In August, New York State's Appellate Court approved the release of teacher value-added performance data in the name of “public interest.” In a precedent established by the release of teacher data by the L.A. Times last year, performance data that was never intended to be used publicly will most likely be released in New York City, pending a final appeal by the United Federation of Teachers, the city's teachers union.
The L.A. Times has said it published the ratings because “they bear on the work of public employees who provide an important service.” The New York Appellate Court similarly noted that teacher performance data “is of a compelling interest to the public, namely, the proficiency of public employees in the performance of their duties.”
The debate over the release of teacher evaluation data demonstrates the complexity of how we treat and perceive teachers. On the one hand, we expect them to be consummate professionals, beholden to the ethical and technical standards of their chosen profession. On the other hand, we consider them “public employees” who are at the bottom of a chain of command that begins with the principal, continues to the mayor or school board, and trails up to Albany, with the buck stopping, of course, in D.C.
Teachers are therefore bestowed with a bipolar status that swings between the high status accorded to professionals such as brain surgeons and the low status of an army grunt.
As an educator, I can tell you that indeed, we are both. And I think this is OK. When you go into - some would say “are called into” - the teaching profession, you go in knowing that it is one of the toughest jobs in the world, and that most of the hard work will go unrecognized, except for those spare moments of glory when a student comes back to tell you what a difference you made in their life. And you go in knowing that working as a public employee means abiding by some mandates from our superiors that can be troubling at the least, and a violation of our (and our students') rights at the worst, (which is why we have unions – but that's a topic beyond the scope of this piece).
It is therefore imperative that when we talk about accountability we specify whether we are discussing professional accountability to the ethical and technical standards of the teaching profession, or to public accountability as public employees. If we are referring to the first, then we can talk about individual teachers. If we are referring to the latter, then we should refer up the chain of command.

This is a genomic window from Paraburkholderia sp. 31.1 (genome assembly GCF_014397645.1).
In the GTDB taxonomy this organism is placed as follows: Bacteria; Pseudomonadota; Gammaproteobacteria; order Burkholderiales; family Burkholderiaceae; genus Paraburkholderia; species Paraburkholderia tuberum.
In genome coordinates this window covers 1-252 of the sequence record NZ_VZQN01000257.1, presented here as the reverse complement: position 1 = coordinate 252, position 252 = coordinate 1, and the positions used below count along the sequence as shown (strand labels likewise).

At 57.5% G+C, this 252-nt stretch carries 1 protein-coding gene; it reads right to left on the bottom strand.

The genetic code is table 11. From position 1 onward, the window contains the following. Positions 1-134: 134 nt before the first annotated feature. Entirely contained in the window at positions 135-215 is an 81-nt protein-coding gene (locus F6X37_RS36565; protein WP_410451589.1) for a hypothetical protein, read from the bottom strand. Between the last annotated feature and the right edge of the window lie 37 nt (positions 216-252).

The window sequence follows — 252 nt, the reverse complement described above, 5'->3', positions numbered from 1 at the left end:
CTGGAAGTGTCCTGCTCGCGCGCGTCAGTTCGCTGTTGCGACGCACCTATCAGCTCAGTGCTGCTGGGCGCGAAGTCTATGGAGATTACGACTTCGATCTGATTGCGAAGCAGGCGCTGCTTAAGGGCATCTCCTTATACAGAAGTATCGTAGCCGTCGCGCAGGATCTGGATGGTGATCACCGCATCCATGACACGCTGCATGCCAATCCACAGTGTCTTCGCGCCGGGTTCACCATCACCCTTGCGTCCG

I'm afraid that this perspective is lost on the public, however, when a newspaper hastily moves to publish individual teacher value-added scores. What we have instead amounts to a public shaming of teachers who have dutifully undertaken the requisite classes in their higher ed programs, followed the orders of their superiors, passed the certification exams - in other words, done everything our current laws, structures, and policies demand - to become a classroom teacher. If we are to view this data publicly, the blame for low performance cannot and should not be poured onto the backs of these individual public employees. The blame must be directed up the chain of command.
As an educator working in a high needs school, I am disheartened by the push to release teacher performance data. I fail to see how demonizing individual teachers will better my profession. Using teachers as political pawns in a drive to demonstrate the failure of public schools systems is a cruel and cynical way to try to improve schools.
Instead of shaming “bad” teachers, we should focus on ennobling the profession by giving greater voice and leadership opportunities to the vast majority of teachers who are good.
Last year, as part of the VIVA Project, I worked with a group of teachers in New York to draft a set of policy recommendations for implementing a new teacher evaluation system. We met both with New York State Education Commisioner John King and New York State United Teachers' Vice President Maria Neira to discuss and advocate for our recommendations. At the national level, other VIVA teachers met with Secretary of Education Arne Duncan to discuss their proposals for improving teacher training. We demonstrated that classroom teachers can and should be part of viable policy discussions, not merely the end receivers of policies handed down to us.
Alienating teachers as public employees will not aid in the cause of education reform. Instead, try recognizing us for the professional knowledge and expertise we hold. Try putting us on educational policy discussion panels and getting us involved in the decision-making process.
We aren't interested in political theater; we simply want to see our students and our schools become the best they can be, and be given the support and tools we need to best wield our expertise. I think that's a cause the public can rally behind.
Mark Anderson is currently entering his third year teaching fifth grade special education in the Bronx, N.Y.
All statements and opinions expressed on this blog are those of the individual contributors, and not of the Bill & Melinda Gates Foundation or NBC News.